Manchester United's appointment of David Moyes as their new manager signals a clear choice of direction: rather than going down the route of choosing one of the household names of world football, they have settled for a boss whose outlook on football and management was shaped by the principles of the man he succeeds.
While news of the successor has failed to excite certain sections of the media and United supporters, there's no question that the club will find itself in safe hands under the leadership of Sir Alex Ferguson's fellow Scot. The departing Everton manager is a sensible option rather than an adventurous one. Among other aspects of keeping in line with United tradition, fans can rest assured that the club's fine academy will continue to enjoy support from the manager, who is not one to buy success at the expense of giving youth a chance – which perhaps gave him the edge over those managers who like their big signings.
Conversely, whether Moyes is the right man to mastermind the plan to close the gap to leading European clubs such as Barcelona and Bayern Munich remains an open question. Just like their "noisy neighbours", United have failed to make an impact in the Champions League over the past two seasons. And whereas certain rivals on the continent have developed their game remarkably over the past few years, United have gradually ceased to be the point of reference in shaping the flexible and fluid kind of football required to win European trophies.
Moyes's big challenge will be to reinvent himself from a manager whose team tends to play direct football and often relies on others' mistakes to one which can force the pace, dominate the opposition and control a game. This style may just have been down to the circumstances at Everton and he'll take a different approach with United; we'll find out soon enough.
For the moment United hang on to their status as a dominant force in world football due to the sheer magnitude of the club and their relatively recent European glories, but another one or two seasons without Champions League silverware is likely to be critical for a club whose huge global fan base hungers for more than just domestic glory and whose business model is dependent on continued success. So you could say it's a big risk to take a manager with extremely limited European experience.
As much as it's refreshing that United have gone against the tide by opting for a rather conservative solution and made a formidable statement of support by offering Moyes a six-year contract, I find it hard to believe that the temptation of going for the tried and tested option would not have crossed the minds of the Old Trafford hierarchy.
Manchester United Football Club is a worldwide institution. If the entire population of this planet were passed a questionnaire in which they had to write down the first football club that sprung to mind, chances are the majority would scribble down the name of the Premier League champions. Time may teach us that Moyes turns out perfectly capable of handling the pressures, the expectations and the responsibilities that come with being in charge of such a club, but make no mistake: repeatedly punching above your weight with a mid-table Premier League side does not automatically translate into success with one of the giants. Effectively conducting a footballing powerhouse appears to be an art very few are capable of mastering.
For that reason, the more obvious approach would have been to turn to someone with a proven track record of successfully leading a football club of the same scale. And the obvious candidate that springs to mind would be José Mourinho – if indeed there was a genuine chance to hire him. Mourinho'sapparent inability to stay at the same club for more than three years is often cited as the reason why he would be the wrong man for this particular task. However, if we look beyond exceptions such as Ferguson and Arsène Wenger – whose "dynasties" were cemented by success from an era in which the creation of such legacy periods was still possible – three years at European giants such as Real Madrid and Chelsea is not bad going. Even model clubs such as Bayern Munich and Juventus have a relatively high turnover of managers – and Pep Guardiola's defining spell at Barcelona lasted just one year longer than Mourinho's current stint at Real Madrid.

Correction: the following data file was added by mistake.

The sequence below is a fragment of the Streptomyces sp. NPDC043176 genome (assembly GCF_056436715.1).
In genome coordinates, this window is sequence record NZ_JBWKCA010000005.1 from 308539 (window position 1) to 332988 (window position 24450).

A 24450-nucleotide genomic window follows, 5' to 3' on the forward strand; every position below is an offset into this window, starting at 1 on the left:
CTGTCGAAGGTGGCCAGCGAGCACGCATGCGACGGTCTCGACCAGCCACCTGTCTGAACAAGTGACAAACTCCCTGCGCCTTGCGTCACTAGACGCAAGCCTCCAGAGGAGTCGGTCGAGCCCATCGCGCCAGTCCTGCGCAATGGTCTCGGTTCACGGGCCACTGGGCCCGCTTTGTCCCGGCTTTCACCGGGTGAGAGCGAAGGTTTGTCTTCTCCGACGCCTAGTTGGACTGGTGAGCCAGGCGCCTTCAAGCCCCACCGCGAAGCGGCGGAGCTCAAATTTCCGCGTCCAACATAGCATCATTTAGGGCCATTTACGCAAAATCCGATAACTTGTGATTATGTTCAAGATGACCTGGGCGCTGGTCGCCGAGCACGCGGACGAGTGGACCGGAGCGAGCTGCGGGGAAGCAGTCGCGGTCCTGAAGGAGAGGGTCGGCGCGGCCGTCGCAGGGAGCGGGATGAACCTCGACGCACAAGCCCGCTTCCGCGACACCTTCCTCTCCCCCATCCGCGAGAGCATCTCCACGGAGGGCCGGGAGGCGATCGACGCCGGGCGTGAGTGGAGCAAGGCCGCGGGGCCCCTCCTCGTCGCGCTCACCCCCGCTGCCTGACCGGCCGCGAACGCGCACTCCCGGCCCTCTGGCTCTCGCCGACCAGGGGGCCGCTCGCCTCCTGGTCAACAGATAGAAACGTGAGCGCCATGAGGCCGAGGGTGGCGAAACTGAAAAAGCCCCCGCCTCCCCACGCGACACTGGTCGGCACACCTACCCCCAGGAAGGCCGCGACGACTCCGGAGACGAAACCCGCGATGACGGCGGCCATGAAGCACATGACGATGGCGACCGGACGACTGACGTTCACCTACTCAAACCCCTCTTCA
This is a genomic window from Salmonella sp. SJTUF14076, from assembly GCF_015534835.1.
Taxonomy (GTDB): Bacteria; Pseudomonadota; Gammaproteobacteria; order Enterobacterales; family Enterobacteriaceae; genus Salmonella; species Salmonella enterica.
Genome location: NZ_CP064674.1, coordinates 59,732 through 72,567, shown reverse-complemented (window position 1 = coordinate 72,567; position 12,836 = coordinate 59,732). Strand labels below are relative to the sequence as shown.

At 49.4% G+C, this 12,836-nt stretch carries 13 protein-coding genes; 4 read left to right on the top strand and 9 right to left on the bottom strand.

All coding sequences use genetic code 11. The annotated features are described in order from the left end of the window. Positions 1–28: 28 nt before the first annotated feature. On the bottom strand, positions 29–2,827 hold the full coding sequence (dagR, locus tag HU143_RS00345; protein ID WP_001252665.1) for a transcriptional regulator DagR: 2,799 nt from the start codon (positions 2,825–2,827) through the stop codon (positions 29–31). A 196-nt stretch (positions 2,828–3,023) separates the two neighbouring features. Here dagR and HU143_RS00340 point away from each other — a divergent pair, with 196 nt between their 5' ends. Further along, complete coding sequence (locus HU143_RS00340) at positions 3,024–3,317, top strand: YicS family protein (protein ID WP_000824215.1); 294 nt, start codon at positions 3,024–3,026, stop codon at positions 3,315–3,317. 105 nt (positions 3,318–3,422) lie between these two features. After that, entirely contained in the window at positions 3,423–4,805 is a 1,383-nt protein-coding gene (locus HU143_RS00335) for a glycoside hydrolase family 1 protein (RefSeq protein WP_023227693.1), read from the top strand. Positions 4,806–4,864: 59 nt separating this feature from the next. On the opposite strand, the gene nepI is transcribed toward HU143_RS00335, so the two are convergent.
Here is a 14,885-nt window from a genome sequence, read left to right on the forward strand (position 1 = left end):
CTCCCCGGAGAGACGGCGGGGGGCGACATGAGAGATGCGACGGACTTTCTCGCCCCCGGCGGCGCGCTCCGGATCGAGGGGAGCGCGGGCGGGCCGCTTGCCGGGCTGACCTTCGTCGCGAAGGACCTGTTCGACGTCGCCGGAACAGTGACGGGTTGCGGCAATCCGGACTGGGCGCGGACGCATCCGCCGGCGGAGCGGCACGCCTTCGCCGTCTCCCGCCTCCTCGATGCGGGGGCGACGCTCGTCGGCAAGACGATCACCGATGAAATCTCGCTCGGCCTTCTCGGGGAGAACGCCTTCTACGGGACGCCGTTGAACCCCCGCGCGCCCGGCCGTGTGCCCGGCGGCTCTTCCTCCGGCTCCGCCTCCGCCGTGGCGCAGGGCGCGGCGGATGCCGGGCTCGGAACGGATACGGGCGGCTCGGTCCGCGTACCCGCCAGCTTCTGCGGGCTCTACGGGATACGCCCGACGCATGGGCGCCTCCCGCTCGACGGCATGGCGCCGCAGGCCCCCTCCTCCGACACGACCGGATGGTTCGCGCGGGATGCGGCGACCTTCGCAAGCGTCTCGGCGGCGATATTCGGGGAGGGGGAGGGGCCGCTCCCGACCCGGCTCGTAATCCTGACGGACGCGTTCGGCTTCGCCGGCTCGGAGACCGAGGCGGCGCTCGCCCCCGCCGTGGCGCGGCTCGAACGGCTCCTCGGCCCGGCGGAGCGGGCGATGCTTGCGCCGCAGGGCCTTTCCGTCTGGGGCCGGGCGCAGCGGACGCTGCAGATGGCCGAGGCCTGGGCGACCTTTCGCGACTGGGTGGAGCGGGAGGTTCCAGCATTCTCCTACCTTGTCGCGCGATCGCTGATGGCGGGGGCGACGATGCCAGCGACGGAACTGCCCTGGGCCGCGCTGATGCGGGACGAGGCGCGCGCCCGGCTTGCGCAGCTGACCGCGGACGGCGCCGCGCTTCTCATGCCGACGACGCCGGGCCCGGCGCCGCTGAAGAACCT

Mourinho has won silverware everywhere he has coached; he's the closest you can get to a guarantee of success, which raises the hypothetical question whether a series of successful years under the leadership of the Portuguese, even if he then moved on, would have been such a bad thing. After all, as much as United should be lauded for their intentions, there's no guarantee that the Moyes epoch will last anywhere near into the next decade.
He demands a lot from his immediate environment; his methods are not always straight out of the "how to be the perfect gentleman" manual – just as his modus operandi towards the media, referees and opponents are not to everyone's taste. But he is a winner and secretly I'm quite sure Sir Alex would see the Real manager as the one most similar to a younger version of himself.
For what United would potentially risk in terms of the odd publicity backlash, the gains from having Mourinho in charge would be felt on many levels. The Portuguese is still the one manager that most top-level players want to play for, the one that attracts headlines, the one that opposing managers hate to come up against, the one that figures out tactical schemes to outsmart opponents. In short, he's still the Special One – and it will take someone special indeed to succeed Sir Alex Ferguson.
Tor-Kristian Karlsen is a Norwegian football scout and executive, formerly the chief executive and sporting director at Monaco. He has previously worked as a scout for Grasshopper, Watford, Bayer Leverkusen, Hannover and Zenit St Petersburg and as sporting director for Fredrikstad FK